Filed under: 2012 • Mitt Romney • Tea Party
soundoff (910 Responses)
  1. Thinking Texan

    Act one: 2008 elections
    Act two: 2012 elections
    Act three: 2013 Teabag Suicide March off the Fiscal Cliff
    Act four: 6000BC, Heaven is in Republistan

    November 8, 2012 12:43 pm at 12:43 pm |
  2. Rob Ryan

    What makes the Tea Party think it can win the presidency when it can't even win the GOP nomination?

    It's as if they don't know that all Democrats and even some Republicans just laugh at them.

    November 8, 2012 12:44 pm at 12:44 pm |
  3. Mike

    If it's true that the "Tea partiers will take over the Republican Party within four years", that will doom them for sure. That would further prove that ultra conservative ideas are not popular as the Tea Party believes. I saw where someone said that the republicans need to start watching news other that what they get from FoxNEWS. That's very true. FoxNEWS is slanted and they even believed Romney would win in a landslide. they are so out of touch woth rality. If the tea party does take over, there will be several who will turn independant.

    November 8, 2012 12:45 pm at 12:45 pm |
  4. Luke Brown

    Tea Party is dead.

    Ohio and Florida were the most aggressive in trying to surpress turnout ... and it backfired bigtime. Gov. Rick Scott spent so much time trying to defeat Obama that he ignored the needs of the state and - once again - made Florida a laughing stock.

    November 8, 2012 12:45 pm at 12:45 pm |
  5. gmermel

    Quit insulting them. They are a blessing. The fundamental principals of democracy were at risk this election. And as the demographics aligned against their agenda the country is protected from a radical right wing regime imposed via a supposedly democratic process (also known as a "regime").

    Radical Left wing paranoiac ideation? Well.....

    First, institute voter suppression of minorities in the name of nationalism (ID laws, reduce the days and hours of early voting.....):

    Put Romney in office.

    Stop the Justice Dept from challenging future voter suppression laws.

    Add a conservative Supreme Court Justice, the court rejects challenges.

    Constitutionally protected minority totalitarianism.

    We were that close to the slippery slope.....

    November 8, 2012 12:45 pm at 12:45 pm |
  6. Anonymous

    The extremism (and hate) of the tea party is a turn off. We need more "mouthy moderates" not "terroristic tea partiers" in the Republican party. I think the young people of this country would rather hear something positive, rather than be constantly pummeled with messages of how bad everything is. The GOP also has to acknowledge that there are problems with health care and our climate; then present some agenda to address these issues. Simply stating distaste of the Democratic plans stops short. When our children are taught about global warming in school, do you really think that they are interested in voting for a party that claims it is a myth? How does a hard working minority relate to a GOP base that appears racist part of the time? Another thing, the Republican party has to stop looking like the old person who can't figure out a smart phone and be relavent for the younger generation. Wasn't it Thomas Jefferson who said, "In matters of style, swim with the current, in matters of principal, stand like a rock."?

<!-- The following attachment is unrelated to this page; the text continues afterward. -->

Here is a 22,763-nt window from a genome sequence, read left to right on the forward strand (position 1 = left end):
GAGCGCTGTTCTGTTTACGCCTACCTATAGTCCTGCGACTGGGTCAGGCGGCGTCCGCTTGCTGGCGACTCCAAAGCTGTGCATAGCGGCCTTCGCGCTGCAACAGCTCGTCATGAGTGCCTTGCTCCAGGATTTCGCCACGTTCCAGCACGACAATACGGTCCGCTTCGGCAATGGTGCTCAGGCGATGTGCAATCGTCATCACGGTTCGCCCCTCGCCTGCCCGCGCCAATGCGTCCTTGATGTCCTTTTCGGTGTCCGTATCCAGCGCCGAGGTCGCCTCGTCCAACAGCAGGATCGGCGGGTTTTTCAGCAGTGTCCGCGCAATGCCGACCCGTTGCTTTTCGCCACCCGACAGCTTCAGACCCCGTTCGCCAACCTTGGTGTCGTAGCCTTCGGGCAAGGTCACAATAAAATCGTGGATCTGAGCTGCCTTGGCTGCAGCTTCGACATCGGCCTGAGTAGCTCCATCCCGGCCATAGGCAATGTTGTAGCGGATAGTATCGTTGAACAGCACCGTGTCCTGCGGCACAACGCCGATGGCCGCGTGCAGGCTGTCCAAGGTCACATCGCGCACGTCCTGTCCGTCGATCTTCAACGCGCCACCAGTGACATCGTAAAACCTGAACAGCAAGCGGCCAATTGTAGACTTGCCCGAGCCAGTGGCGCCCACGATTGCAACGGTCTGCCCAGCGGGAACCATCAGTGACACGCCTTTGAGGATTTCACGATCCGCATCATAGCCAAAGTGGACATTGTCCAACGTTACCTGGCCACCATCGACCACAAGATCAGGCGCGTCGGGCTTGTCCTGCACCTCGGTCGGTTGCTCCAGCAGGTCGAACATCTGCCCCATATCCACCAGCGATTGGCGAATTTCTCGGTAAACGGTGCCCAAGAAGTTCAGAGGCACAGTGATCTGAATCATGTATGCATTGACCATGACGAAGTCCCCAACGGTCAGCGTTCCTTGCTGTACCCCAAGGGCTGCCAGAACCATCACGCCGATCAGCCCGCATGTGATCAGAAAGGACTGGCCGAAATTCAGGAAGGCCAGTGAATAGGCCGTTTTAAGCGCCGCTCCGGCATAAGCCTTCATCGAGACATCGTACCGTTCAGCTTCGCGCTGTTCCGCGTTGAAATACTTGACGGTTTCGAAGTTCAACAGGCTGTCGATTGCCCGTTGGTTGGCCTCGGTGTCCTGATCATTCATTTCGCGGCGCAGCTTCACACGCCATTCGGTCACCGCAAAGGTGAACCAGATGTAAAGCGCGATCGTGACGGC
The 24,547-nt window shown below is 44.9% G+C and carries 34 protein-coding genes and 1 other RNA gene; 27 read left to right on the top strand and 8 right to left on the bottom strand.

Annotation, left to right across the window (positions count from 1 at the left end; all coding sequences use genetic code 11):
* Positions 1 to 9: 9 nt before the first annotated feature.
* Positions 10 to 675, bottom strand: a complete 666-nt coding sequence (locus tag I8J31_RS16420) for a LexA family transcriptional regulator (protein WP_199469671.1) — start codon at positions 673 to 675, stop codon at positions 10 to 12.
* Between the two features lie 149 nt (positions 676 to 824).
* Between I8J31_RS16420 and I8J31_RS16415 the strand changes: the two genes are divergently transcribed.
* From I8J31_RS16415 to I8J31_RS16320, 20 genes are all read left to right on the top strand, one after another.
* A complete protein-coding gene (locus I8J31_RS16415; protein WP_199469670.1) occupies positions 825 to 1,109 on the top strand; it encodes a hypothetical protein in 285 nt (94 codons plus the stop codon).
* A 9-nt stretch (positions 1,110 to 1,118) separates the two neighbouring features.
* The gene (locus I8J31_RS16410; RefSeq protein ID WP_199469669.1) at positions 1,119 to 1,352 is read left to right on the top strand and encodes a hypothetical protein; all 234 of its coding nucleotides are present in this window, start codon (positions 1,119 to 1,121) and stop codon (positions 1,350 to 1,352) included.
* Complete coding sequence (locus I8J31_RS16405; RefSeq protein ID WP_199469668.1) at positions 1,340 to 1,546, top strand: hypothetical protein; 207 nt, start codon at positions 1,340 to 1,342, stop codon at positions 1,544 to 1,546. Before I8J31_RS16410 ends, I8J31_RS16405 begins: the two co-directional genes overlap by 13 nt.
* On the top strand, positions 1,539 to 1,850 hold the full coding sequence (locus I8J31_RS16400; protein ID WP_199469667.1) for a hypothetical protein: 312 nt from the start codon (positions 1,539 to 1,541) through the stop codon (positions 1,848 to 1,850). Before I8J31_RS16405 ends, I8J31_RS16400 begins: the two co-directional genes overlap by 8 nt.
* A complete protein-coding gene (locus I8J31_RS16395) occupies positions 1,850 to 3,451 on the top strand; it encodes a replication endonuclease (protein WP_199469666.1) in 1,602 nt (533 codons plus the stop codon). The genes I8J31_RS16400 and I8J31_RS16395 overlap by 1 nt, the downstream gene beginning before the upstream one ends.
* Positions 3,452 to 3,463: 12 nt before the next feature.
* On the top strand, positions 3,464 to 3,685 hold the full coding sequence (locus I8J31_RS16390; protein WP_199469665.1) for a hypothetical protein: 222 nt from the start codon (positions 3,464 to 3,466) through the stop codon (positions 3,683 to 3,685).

November 8, 2012 12:45 pm at 12:45 pm |
  7. David from Nor Cal

    What we are witnessing is the transformation of the GOP from moderate social and fiscal conservatives into the deepths of the religious right nut jobs. The fiscal conservatives (aka the sane adults of the bunch) will eventually say "enough".

    The future of America is to be more socially "liberal" than in the past. The GOP, if this plays out, will become the party of the religious right, living in delusion and fading to oblivion. The fiscal conservatives who are more moderate / liberal on social issues will drift to the Libertarian party. It has already begun.

    The GOP is quite literally (in the case of their strongest demographic) dying before our eyes. If Rick Santorum is nominated for president in 2016 (or Palin), the transformation will be nearing completion. He will never win, but it will signal the final death throes of the once powerful Grand Old Party.

    November 8, 2012 12:47 pm at 12:47 pm |
  8. jeffonbass